For the past several days, we have been traveling across America's Heartland, prairies and farmland, heading from Colorado through Nebraska and Iowa. The elites of Manhattan and California derisively call this "Flyover Country", but I think it's part of the bastion of traditional American values. Let me give you a couple of examples. We had stopped in Grand Island, Nebraska, a city along the Platte River, which was founded in the 1800s in the hopes of being a site in the center of the country where the nation's capital could be relocated. (Unfortunately, of course, it never was moved from Washington, DC, but hope springs eternal...) We were walking through a city park and saw this statue with a bronze plate reading, "With the faith and courage of their forefathers, who made possible the freedom of these United States, The Boy Scouts of America dedicate this replica of the Statue of Liberty as a pledge of everlasting fidelity and loyalty." Over 100 of these Miss Liberty Statues are found around the USA, mostly in small towns, all funded by the Boy Scouts themselves in the 1950s. As a former scout, I still identify closely with and support the values and guiding principles of the Boy Scouts, in spite of the ridicule and criticism heaped upon this fine organization.
After leaving Nebraska we were driving up I-35 headed north through Iowa. I called ahead to Clear Lake State Park to arrange a one night stay. On a Thursday it shouldn't have been a problem finding a spot, but the desk clerk said, "I'm so sorry, but we're full. Everyone wants a spot for the 4th of July, so they book two weeks in advance, and even bring their RVs here for the duration. But you could try one of the county parks; there's a nice one in Thornton." We had just passed that exit, so I called the number to find out if they were booked. Another nice lady said, "Oh, there's lots of room; only one other camper there, and it's a very pretty park." We arrived to find one of the most pleasant campsites we've ever enjoyed, right next to a real babbling brook, well-shaded, and for only $12. (I recalled with some consternation the $96 we had to pay in San Francisco...)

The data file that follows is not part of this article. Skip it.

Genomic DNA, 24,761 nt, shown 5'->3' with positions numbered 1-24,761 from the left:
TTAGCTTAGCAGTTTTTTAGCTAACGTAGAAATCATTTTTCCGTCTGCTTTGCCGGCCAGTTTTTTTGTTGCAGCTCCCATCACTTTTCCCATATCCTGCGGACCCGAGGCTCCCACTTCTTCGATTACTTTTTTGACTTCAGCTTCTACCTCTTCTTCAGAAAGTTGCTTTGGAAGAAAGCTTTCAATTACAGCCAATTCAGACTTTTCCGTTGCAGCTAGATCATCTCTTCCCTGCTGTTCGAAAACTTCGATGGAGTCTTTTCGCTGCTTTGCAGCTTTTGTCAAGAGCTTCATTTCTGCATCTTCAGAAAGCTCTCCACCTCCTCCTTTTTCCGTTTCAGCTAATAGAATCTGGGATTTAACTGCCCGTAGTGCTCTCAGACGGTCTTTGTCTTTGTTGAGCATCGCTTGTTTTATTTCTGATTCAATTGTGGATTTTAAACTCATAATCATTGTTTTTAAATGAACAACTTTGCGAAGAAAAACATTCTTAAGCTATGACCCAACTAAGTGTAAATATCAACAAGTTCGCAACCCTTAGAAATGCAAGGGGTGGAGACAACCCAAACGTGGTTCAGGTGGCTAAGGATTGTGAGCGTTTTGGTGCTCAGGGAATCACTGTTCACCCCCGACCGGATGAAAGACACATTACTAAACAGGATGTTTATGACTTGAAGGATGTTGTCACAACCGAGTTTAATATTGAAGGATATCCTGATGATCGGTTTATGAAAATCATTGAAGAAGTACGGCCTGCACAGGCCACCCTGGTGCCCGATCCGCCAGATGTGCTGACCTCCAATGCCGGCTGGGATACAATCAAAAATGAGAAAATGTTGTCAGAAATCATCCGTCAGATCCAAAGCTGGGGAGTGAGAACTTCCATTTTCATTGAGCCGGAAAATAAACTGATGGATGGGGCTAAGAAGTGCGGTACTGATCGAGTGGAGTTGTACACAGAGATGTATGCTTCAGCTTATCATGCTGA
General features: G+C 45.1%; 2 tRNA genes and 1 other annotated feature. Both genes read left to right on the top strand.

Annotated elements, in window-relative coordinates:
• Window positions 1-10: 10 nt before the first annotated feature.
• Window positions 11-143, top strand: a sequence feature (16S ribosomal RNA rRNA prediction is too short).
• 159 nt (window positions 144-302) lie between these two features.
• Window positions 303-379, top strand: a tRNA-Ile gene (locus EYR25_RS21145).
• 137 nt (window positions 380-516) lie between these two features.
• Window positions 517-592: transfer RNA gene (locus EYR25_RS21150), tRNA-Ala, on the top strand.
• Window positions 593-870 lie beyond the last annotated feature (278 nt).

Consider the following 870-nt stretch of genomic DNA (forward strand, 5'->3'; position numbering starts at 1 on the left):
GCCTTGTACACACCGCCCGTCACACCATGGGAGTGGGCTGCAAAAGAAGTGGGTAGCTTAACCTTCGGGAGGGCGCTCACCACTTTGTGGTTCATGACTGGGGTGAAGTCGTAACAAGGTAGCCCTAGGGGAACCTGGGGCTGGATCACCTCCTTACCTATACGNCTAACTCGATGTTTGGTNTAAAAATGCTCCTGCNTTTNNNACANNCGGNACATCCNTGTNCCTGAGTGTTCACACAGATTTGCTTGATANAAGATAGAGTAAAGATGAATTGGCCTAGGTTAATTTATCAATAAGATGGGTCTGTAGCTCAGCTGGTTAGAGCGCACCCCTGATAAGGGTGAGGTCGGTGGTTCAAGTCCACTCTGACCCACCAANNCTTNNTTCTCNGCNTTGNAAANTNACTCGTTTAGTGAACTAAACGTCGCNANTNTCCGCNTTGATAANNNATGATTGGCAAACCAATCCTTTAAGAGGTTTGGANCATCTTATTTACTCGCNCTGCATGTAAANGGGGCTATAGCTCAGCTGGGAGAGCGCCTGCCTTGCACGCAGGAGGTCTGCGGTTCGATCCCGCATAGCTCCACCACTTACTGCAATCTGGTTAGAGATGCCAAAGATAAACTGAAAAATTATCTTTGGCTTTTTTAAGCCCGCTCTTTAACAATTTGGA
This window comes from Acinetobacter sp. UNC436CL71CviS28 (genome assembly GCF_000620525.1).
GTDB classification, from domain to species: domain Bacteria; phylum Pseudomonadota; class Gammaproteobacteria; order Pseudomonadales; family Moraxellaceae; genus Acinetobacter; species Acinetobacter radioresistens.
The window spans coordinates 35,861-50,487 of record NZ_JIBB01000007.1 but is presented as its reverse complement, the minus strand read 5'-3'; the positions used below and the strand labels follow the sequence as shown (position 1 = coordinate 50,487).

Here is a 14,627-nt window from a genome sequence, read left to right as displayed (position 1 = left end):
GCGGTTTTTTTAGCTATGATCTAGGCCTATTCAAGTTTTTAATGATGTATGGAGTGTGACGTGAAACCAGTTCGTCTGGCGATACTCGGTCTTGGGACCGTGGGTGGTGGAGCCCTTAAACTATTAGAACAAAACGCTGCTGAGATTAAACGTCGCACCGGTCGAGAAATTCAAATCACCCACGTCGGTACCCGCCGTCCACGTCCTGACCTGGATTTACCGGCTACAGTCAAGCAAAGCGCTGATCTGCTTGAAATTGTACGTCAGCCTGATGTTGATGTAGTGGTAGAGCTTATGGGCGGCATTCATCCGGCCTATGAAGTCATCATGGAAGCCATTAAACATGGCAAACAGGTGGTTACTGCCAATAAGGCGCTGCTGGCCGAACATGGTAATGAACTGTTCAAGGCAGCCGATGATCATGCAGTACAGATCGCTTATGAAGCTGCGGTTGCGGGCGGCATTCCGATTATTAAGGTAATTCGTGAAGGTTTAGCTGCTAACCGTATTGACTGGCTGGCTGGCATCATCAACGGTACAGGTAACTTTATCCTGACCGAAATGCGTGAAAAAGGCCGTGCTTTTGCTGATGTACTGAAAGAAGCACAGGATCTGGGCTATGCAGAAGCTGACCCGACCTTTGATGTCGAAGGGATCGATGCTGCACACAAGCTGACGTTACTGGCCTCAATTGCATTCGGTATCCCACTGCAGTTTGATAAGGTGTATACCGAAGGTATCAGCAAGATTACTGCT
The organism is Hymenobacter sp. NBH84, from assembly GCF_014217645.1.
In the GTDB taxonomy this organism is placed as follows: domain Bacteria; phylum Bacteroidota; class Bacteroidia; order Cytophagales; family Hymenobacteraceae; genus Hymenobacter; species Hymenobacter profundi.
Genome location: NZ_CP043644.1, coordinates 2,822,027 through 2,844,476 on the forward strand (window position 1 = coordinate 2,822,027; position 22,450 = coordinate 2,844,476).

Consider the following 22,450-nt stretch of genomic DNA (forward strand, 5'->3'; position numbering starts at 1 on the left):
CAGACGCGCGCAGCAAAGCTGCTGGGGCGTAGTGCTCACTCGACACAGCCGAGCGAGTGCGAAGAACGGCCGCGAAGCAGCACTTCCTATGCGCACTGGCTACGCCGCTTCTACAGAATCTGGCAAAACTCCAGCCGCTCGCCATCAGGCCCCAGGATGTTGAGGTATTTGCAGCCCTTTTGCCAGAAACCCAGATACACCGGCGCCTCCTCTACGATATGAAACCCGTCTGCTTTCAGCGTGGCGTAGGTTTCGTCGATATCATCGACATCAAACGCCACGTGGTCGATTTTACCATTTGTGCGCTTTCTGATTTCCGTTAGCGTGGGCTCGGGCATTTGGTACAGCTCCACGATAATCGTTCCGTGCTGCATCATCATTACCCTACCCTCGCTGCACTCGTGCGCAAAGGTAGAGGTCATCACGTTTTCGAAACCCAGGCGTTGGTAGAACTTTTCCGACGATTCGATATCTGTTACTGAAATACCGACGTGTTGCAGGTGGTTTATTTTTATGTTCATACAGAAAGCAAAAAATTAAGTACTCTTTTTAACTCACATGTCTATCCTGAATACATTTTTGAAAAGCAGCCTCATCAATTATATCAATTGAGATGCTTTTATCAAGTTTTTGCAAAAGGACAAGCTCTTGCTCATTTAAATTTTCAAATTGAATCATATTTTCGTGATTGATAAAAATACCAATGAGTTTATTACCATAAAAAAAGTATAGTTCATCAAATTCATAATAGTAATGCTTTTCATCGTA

After setting up camp, we took a walk through town, and passed houses where a man was in the garage or yard. Each came out and said hello and asked where we were from and how long we were staying in Thornton. Every house we saw was modest, but very well maintained, with closely cropped lawns and nice flower beds. A very high percentage flew American flags out front. One of the interesting people we met was a missionary who had spent 42 years outside the US, part in remote Papua New Guinea and part in the highlands of Thailand. He and his wife now live in Iowa where they care for a parent with dementia and help raise their grandchildren.
This is prime farmland, with corn and soybeans being the principal crops that we passed. On a trip through the Midwest in 2012, a severe drought was underway, and most of the cornfields we saw were stunted and burned brown. Many commentators blamed the drought on global warming. On this trip across the same area, from northern New Mexico through Colorado (image at right) to Nebraska and Iowa, we saw rivers like the Platte at near-record levels, surrounded by some of the greenest fields we've ever seen, and hillsides and mountains covered with wildflowers and lush grass meadows. The image below shows beautifully formed and very green rows of corn, not yet as tall as an elephant's eye, but obviously healthy and not lacking for rain. (Global warming must be concentrating on California for the moment...)